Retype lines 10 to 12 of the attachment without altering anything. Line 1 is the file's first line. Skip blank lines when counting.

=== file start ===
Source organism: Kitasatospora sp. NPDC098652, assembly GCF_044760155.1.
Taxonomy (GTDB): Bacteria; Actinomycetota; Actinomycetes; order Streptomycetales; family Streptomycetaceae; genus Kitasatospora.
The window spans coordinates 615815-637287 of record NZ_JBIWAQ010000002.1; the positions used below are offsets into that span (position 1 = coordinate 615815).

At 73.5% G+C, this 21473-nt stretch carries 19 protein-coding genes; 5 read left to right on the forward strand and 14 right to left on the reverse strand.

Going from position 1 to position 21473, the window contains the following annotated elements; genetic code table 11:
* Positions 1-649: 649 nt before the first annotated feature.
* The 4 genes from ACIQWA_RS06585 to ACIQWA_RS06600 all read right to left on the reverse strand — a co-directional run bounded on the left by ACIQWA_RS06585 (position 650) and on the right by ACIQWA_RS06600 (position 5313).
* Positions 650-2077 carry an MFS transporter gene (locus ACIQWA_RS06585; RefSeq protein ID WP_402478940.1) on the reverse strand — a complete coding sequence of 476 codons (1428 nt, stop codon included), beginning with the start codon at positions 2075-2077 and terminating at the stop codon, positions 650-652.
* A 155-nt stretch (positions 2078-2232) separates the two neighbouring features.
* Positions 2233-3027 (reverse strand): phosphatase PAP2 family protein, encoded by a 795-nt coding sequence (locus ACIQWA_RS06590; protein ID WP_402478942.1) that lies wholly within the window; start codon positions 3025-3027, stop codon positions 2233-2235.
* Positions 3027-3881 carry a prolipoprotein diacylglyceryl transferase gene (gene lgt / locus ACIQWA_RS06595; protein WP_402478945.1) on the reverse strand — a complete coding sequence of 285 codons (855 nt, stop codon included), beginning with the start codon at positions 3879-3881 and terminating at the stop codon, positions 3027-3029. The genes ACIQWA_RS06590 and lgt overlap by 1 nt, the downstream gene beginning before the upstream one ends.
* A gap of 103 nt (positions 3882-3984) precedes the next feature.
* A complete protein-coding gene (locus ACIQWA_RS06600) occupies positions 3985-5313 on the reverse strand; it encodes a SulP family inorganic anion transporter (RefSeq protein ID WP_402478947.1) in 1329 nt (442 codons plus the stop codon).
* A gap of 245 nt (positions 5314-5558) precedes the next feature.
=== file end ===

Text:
* Positions 2233-3027 (reverse strand): phosphatase PAP2 family protein, encoded by a 795-nt coding sequence (locus ACIQWA_RS06590; protein ID WP_402478942.1) that lies wholly within the window; start codon positions 3025-3027, stop codon positions 2233-2235.
* Positions 3027-3881 carry a prolipoprotein diacylglyceryl transferase gene (gene lgt / locus ACIQWA_RS06595; protein WP_402478945.1) on the reverse strand — a complete coding sequence of 285 codons (855 nt, stop codon included), beginning with the start codon at positions 3879-3881 and terminating at the stop codon, positions 3027-3029. The genes ACIQWA_RS06590 and lgt overlap by 1 nt, the downstream gene beginning before the upstream one ends.
* A gap of 103 nt (positions 3882-3984) precedes the next feature.